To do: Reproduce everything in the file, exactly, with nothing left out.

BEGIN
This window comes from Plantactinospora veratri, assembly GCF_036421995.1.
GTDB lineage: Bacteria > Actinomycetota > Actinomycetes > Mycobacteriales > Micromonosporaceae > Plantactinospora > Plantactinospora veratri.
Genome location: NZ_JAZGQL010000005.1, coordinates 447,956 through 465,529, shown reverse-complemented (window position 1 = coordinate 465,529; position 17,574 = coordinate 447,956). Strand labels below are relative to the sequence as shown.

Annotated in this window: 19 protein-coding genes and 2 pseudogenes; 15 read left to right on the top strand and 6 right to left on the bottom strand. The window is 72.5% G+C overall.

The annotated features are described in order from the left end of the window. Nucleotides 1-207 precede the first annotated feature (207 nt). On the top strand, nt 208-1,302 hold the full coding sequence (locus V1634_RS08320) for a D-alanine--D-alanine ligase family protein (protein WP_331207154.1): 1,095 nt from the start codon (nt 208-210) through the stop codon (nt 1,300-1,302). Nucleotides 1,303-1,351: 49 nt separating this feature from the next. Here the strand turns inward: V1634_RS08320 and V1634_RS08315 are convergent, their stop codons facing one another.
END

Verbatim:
This window comes from Plantactinospora veratri, assembly GCF_036421995.1.
GTDB lineage: Bacteria > Actinomycetota > Actinomycetes > Mycobacteriales > Micromonosporaceae > Plantactinospora > Plantactinospora veratri.
Genome location: NZ_JAZGQL010000005.1, coordinates 447,956 through 465,529, shown reverse-complemented (window position 1 = coordinate 465,529; position 17,574 = coordinate 447,956). Strand labels below are relative to the sequence as shown.

Annotated in this window: 19 protein-coding genes and 2 pseudogenes; 15 read left to right on the top strand and 6 right to left on the bottom strand. The window is 72.5% G+C overall.

The annotated features are described in order from the left end of the window. Nucleotides 1-207 precede the first annotated feature (207 nt). On the top strand, nt 208-1,302 hold the full coding sequence (locus V1634_RS08320) for a D-alanine--D-alanine ligase family protein (protein WP_331207154.1): 1,095 nt from the start codon (nt 208-210) through the stop codon (nt 1,300-1,302). Nucleotides 1,303-1,351: 49 nt separating this feature from the next. Here the strand turns inward: V1634_RS08320 and V1634_RS08315 are convergent, their stop codons facing one another.